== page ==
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Huang, "Women's career status in nontraditional occupations: A study of Taiwanese women in engineering," 1994

USC Dissertation in Women's Studies.
August 26, 2009

Hsiu-Hsia Huang, Ph.D.

Abstract (Summary)
Purpose. This study investigates whether there are differences in the career status of female and male engineers in high tech industries of Taiwan, and seeks explanations of differences in terms of their individual characteristics: educational levels, engineering experience, job values and attitudes, self-confidence and assertiveness, and marital status.

Method. Drawn from 33 Taiwanese electronic and information companies, the sample universe totalled 550. However, to make meaningful comparisons between genders, only respondents who had graduated from engineering or related university programs between 1981 and 1990 were included. Consequently, 252 respondents were qualified to participate in this study and 51% responded to the questionnaire.

Data analyses were based on chi-square tests, t-tests, multiple regression, and descriptive statistics to examine career statuses and identify factors explaining the gender discrepancies.

Findings. Career status gender differences among Taiwanese engineers were found. Men tended to be in project leader/senior engineer, and management positions, while women tended to be in manufacturing/test, and design/R & D positions.

Factors, which account for the disparities, were neither simple nor obvious, but combined. Major findings were as follows:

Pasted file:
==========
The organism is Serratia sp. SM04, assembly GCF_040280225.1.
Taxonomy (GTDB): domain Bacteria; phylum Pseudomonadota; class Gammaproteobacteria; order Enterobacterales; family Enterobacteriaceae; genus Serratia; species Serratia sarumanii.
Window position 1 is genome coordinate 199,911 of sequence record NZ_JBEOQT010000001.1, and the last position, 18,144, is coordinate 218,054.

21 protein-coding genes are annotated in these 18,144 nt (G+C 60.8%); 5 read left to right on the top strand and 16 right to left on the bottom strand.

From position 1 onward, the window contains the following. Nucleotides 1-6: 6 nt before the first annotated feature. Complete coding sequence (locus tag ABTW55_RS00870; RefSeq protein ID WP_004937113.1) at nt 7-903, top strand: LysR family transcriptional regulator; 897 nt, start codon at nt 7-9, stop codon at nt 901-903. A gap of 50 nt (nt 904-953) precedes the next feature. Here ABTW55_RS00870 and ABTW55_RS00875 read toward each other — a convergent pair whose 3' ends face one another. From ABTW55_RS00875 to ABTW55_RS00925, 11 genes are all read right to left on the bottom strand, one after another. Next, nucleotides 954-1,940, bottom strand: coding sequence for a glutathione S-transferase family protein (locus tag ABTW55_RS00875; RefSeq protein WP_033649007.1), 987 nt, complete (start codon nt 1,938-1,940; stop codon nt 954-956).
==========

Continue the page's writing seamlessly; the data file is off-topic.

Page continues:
(1) After controlling for subjects' educations, women and men still held different job positions. Advanced degrees contributed to better positions for both genders, but were not required of men to reach higher positions. (2) Work experience, useful for predicting men's job standings, was not as relevant for women. Women with 10-12 years of work experience tended toward the lowest positions, including downward mobility, while their male counterparts tended toward supervisory and management positions. (3) Male and female job values and attitudes were similar; however, genders aspirations in pursuing management positions were significantly different and conducive to predicting women's lower job statuses. Especially compared to American counterparts, Taiwanese women tended to restrain career aspirations and to have more traditional gender attitudes. (4) Although women's levels of self-confidence and assertiveness were significantly lower than men's, they didn't completely explain women's lower occupational statuses. These two attributes contributed to women's higher job standings, although less helpful regarding men's positions. (5) Given duration of work experience, marriage or children "factors" didn't effect women's career statuses; however, marital status proved significantly regarding men's greater career success. (Copies available exclusively from Micrographics Department, Doheny Library, USC, Los Angeles, CA 90089-0182.)

Advisor: Rideout, William M.